Monday, March 20, 2017

Silver and Steel

It's a common fantasy trope that weapons (especially blades) made of certain materials have different effects versus various uncommon and supernatural beings. (Silver being the bane of werewolves is classic, or "cold iron" vs. various fey beings. The Witcher series of videogames, for example, capitalizes on these conventions by arming the protagonist with both an iron sword and a silvered sword, each useful for various foes.)

Anyway, here's how I flesh out that trope in the games that I run.
(This is the kind of post that I may add to and maintain over time.)

"When the Cosmomachy rent the archaic celestial order, a third of the Archons were hurled from the Heavens for their rebellion, falling to Earth and hiding themselves beneath Her skin to escape the burning Sun. It is said that their mighty fall - tremendous impacts rending and scarring the Earth's surface - caused their revoked glory to slough and shed and become buried in the rock they shattered. Now bereft of grandeur and holiness, these Fallen Archons still infest the subterranean depths of this world, no longer Archons, but Chthons. Their lost glory still remains, however: it forms the veins of silver that we mine for jewelry and coin. Furthermore, this silver still bears all the force and authority of the Chthons' exile: it repels, rends, and burns with wondrous potency any Chthon, their dark spawn, or any being tainted by the Powers Beneath the Earth. Those who venture into the deep places of the world do well to carry a weapon treated with a silver coating, for such precaution may well make the difference between life or death for one who meets a creature tainted or created by a Chthon - or, Heavens forbid, a Chthon itself. As silver is not a strong metal, however, the coating of such weapons may be damaged or rendered useless by even one intense encounter."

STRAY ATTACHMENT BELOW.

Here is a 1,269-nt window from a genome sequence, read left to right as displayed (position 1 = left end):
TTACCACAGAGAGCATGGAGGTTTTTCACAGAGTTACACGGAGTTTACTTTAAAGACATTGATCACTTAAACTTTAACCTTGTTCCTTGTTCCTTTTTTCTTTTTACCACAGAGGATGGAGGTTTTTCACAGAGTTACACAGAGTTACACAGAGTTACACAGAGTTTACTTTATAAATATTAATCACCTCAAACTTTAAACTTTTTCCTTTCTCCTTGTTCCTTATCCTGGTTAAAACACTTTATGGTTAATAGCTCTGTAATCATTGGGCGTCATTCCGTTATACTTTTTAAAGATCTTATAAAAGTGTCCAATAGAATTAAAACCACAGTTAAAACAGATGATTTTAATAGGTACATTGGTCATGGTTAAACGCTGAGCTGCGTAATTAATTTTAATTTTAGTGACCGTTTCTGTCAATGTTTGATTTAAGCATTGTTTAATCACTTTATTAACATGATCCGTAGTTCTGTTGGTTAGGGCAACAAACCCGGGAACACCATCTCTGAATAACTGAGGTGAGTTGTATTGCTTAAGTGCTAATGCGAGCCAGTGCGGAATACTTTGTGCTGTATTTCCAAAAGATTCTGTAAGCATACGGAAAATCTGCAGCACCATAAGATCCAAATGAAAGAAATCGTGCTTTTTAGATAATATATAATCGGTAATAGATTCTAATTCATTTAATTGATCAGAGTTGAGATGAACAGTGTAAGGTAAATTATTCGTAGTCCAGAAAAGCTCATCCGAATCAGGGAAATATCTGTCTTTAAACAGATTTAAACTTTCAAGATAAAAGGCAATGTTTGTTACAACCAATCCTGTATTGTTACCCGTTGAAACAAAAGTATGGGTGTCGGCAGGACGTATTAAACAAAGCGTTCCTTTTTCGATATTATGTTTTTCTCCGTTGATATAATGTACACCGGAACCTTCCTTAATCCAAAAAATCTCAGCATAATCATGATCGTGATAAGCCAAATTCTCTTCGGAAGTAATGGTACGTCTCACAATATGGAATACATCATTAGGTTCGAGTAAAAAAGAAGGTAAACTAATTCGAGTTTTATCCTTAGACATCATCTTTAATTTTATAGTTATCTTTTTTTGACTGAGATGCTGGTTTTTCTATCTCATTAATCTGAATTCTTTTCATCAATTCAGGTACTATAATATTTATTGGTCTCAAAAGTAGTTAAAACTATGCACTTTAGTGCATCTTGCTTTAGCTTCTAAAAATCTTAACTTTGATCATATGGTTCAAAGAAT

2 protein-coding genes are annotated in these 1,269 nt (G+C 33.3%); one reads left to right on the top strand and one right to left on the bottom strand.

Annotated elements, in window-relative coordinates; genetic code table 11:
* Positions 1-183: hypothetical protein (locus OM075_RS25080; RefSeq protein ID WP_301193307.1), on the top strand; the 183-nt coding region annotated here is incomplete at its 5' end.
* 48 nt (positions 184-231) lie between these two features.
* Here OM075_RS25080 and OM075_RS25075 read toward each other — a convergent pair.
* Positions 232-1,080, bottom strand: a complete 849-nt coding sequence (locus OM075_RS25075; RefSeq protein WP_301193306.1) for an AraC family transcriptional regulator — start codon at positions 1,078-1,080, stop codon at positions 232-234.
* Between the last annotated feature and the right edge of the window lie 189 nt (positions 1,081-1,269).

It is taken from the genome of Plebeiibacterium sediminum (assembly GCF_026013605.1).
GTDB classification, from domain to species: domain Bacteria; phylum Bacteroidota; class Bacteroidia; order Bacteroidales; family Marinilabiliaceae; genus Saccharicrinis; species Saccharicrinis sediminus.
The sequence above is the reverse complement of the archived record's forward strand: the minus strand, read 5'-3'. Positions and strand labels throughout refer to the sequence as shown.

"Esteemed mystics teach that if silver is the lost glory of the Chthons, iron is their excrement, left in the Earth's bones for us to dig up and fashion into cruel weapons for the shedding of blood. While many scholars (such as myself) hesitate to rush into such an assertion, it is true that wrought iron seems to affect Heavenly beings in a strange manner - its touch is reported to chill and repel them as if it were a supreme blasphemy. Fey beings of the upper Earth seem similarly affected."

"Although, as we have postulated, iron has unexpected effects upon creatures of Heaven and the upper Earth, steel lacks this special character - perhaps the repeated heating and pounding of the forge drive the impurity from it. In any case, good-quality steel seems to have no special character in the way that iron and silver do, but is, of course, simply stronger and more durable than wrought iron, and so much more preferable for most purposes, though its manufacture is still difficult and time-consuming. Indeed, the crafting of steel implements seems to have been the sole domain of the elven peoples as lately as the Northcoming of Numaris, and may even have been lost entirely as a result of that event, only to be rediscovered within the past several centuries. Several cities of the Inner Six claim responsibility for this rediscovery, and it is unclear which claim, if any, is true."